We concluded the Conference tonight with a final Eucharist in the Cathedral. It was a dark and rainy night outside, but brilliantly lit inside. Towards the end of the service a group from the Melanesian Brotherhood (a religious order of both men and women) commemorated the deaths of 6 of their members who were recently killed when they try to separate two warring factions in their country. The order knelt before the Archbishop and then, chanting together, bore the names of their comrades to the very front of the cathedral--the Chapel of the Martyrs of Today. Their singing got fainter and fainter as they moved to the far end of this vast cathedral. We in the nave read aloud the Great Commission, sang a hymn, and went out the great west door. While the dead were carried to glory, we were sent into the world.

Thanks to all of you who have been reading this blog--we leave early tomorrow for Phoenix, and I will be signing off. I hope to be able to talk to many of you about Lambeth in the months to come--Trinity Church has given us a nice video to bring along! We will be glad to be back home, but grateful for this once in a life time experience.

I am grateful to be your bishop and thankful for all your prayers.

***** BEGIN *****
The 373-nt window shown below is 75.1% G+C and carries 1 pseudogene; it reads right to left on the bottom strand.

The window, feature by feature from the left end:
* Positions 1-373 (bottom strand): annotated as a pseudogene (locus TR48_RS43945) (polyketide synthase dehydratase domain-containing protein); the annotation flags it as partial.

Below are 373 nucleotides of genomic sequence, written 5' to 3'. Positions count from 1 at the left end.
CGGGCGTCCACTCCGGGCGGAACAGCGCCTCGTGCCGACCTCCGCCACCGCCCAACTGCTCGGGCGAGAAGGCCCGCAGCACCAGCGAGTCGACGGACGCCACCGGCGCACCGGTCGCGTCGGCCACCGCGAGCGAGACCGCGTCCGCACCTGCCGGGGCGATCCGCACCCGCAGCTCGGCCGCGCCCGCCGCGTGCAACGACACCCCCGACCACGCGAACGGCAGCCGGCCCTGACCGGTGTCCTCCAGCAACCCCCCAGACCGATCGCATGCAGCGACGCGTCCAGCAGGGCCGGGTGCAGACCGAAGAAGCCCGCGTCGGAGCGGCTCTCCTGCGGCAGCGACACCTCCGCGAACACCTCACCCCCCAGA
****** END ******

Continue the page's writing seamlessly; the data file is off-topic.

Saturday, August 2, 2008

Day 15--Finishing up

This morning we had our second to last Bible Study and Indaba group. We continued to discuss the Covenant and the report of the Windsor Continuation Group. It was a good exchange, although some of our brothers and sisters seem to be unaware of the fact that the American church did respond to the Windsor Report in a way that was acceptable to the Standing Committee of the Anglican Consultative Council. We will certainly hear more about "moritoria" tomorrow at our last session.

A final report of the Conference is almost done, and there is some concern in our House that it contains things that were not said in the indaba groups and also that it will be perceived by the larger church as policy statement. We have been told repeatedly that this Conference is a consultative meeting and is not deciding anything. Still there are some who are pressing for a definitive judgement on the controversial issues. I think we will hear more about this tomorrow.

On the bright side, this evening we had a plenary session to hear from the "Stewards" a group of about 50 college students from around the world give their impressions of the conference. We had a chance to ask them about what they wanted in a church 30 years from now when they might be sitting in our seats. It was great fun and a real inspiration. I've attached a picture of one young man from Madagascar speaking.

Friday, August 1, 2008